Although their journey to global HR and talent management roles took different paths, a panel of female executives recently reflected on common themes in their ascent: a solid foundation, a belief in oneself, authenticity, having mentors and setting work/life priorities.
Several said key factors in their rise were getting experience across different lines of the business and understanding the business.
My pal the great Paul Hebert had a fantastic piece over on Fistful of Talent titled 'What HR Should be Thinking About in 2013', an examination of some of the most important and interesting business and product/service challenges facing organizations, and how HR departments can or should be responding to these challenges.
On April 3, @weknownext chatted with Joey Price (@JVPSaid) about "HR, What's the ROI on your RBI?"
In case you missed it, here are all the great tweets from the chat ...
Half of new employees surveyed reported they are experiencing buyer’s remorse after accepting a recent job offer, according to global research findings about hiring trends published by Pittsburgh, Pa.-based management consulting firm Development Dimensions International (DDI).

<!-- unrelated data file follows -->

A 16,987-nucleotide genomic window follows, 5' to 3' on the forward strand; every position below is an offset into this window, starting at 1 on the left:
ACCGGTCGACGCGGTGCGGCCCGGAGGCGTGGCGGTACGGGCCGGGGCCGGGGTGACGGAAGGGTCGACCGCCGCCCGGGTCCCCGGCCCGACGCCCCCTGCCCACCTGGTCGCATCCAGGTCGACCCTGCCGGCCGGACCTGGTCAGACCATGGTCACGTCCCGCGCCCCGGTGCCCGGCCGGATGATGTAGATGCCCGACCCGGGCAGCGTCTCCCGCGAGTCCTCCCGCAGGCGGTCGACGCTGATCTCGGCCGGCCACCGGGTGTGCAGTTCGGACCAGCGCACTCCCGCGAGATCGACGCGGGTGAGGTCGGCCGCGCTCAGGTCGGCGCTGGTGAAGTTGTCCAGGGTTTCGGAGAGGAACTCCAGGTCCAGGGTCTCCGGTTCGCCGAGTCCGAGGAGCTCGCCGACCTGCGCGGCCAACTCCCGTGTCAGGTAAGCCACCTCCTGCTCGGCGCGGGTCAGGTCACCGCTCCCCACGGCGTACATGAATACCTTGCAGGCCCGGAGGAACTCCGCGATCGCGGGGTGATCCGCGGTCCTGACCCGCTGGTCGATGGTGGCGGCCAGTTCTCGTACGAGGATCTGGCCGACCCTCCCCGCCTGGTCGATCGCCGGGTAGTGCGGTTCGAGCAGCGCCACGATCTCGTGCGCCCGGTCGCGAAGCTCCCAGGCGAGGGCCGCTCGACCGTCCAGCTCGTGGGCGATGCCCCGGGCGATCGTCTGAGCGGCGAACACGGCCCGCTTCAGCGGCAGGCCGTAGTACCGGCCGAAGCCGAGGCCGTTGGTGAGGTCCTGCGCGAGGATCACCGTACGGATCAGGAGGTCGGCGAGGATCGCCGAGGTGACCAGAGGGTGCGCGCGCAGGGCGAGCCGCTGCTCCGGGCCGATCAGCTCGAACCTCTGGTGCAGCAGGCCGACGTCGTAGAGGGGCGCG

And they are not alone: With one in eight new workers employed during a 12-month period having proved to be a bad hire, many employers that DDI surveyed also are questioning whether they have made wise hiring decisions, according to the study.
Recently, I was without a computer for a better part of two days. I had anticipated only being off-line for 30 minutes, as our IT department applied a few “enhancements” to my machine. Those minutes turned into days and my anxiety level rose. I experienced some depression-like feelings and I even tweeted about it. A friend texted me and ask if I was ok, and if I would please step back from the ledge.
I am happy to be with our employees today in bricks and mortar rather than in the clouds. You truly are our most valuable resource.
I am sorry that we had some systems issues when we reached out to you. But we are agile, so we created a work around to connect with all of you today, so that we can call out to you a new initiative that will result in a knowledge share.
I want to share with you, our key stakeholders, a new value added initiative that will help build bridges. It is a proactive response to the problems you have raised as engaged participants.